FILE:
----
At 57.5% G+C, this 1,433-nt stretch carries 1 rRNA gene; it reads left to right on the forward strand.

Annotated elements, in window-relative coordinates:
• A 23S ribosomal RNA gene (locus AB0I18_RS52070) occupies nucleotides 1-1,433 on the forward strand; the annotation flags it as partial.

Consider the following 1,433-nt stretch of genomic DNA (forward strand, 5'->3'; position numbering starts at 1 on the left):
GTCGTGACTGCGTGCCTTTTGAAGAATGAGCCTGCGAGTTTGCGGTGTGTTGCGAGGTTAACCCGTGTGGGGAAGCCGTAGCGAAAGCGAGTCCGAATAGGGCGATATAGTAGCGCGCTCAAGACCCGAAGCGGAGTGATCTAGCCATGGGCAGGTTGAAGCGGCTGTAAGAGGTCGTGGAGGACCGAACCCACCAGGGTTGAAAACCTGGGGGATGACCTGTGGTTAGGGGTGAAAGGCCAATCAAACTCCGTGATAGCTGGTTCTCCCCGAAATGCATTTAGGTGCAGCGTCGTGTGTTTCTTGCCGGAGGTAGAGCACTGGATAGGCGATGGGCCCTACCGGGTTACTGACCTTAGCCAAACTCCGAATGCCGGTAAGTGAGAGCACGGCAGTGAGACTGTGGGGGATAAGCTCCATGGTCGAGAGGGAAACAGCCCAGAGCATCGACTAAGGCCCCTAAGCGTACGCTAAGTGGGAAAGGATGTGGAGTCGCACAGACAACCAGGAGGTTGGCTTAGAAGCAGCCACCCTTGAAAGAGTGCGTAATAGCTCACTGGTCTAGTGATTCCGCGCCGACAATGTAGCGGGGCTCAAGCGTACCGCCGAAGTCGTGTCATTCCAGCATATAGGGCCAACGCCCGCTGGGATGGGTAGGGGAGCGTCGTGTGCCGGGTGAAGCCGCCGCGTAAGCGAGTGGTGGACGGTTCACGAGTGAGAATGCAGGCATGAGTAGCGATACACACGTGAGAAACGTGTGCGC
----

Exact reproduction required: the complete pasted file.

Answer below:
At 57.5% G+C, this 1,433-nt stretch carries 1 rRNA gene; it reads left to right on the forward strand.

Annotated elements, in window-relative coordinates:
• A 23S ribosomal RNA gene (locus AB0I18_RS52070) occupies nucleotides 1-1,433 on the forward strand; the annotation flags it as partial.

Consider the following 1,433-nt stretch of genomic DNA (forward strand, 5'->3'; position numbering starts at 1 on the left):
GTCGTGACTGCGTGCCTTTTGAAGAATGAGCCTGCGAGTTTGCGGTGTGTTGCGAGGTTAACCCGTGTGGGGAAGCCGTAGCGAAAGCGAGTCCGAATAGGGCGATATAGTAGCGCGCTCAAGACCCGAAGCGGAGTGATCTAGCCATGGGCAGGTTGAAGCGGCTGTAAGAGGTCGTGGAGGACCGAACCCACCAGGGTTGAAAACCTGGGGGATGACCTGTGGTTAGGGGTGAAAGGCCAATCAAACTCCGTGATAGCTGGTTCTCCCCGAAATGCATTTAGGTGCAGCGTCGTGTGTTTCTTGCCGGAGGTAGAGCACTGGATAGGCGATGGGCCCTACCGGGTTACTGACCTTAGCCAAACTCCGAATGCCGGTAAGTGAGAGCACGGCAGTGAGACTGTGGGGGATAAGCTCCATGGTCGAGAGGGAAACAGCCCAGAGCATCGACTAAGGCCCCTAAGCGTACGCTAAGTGGGAAAGGATGTGGAGTCGCACAGACAACCAGGAGGTTGGCTTAGAAGCAGCCACCCTTGAAAGAGTGCGTAATAGCTCACTGGTCTAGTGATTCCGCGCCGACAATGTAGCGGGGCTCAAGCGTACCGCCGAAGTCGTGTCATTCCAGCATATAGGGCCAACGCCCGCTGGGATGGGTAGGGGAGCGTCGTGTGCCGGGTGAAGCCGCCGCGTAAGCGAGTGGTGGACGGTTCACGAGTGAGAATGCAGGCATGAGTAGCGATACACACGTGAGAAACGTGTGCGC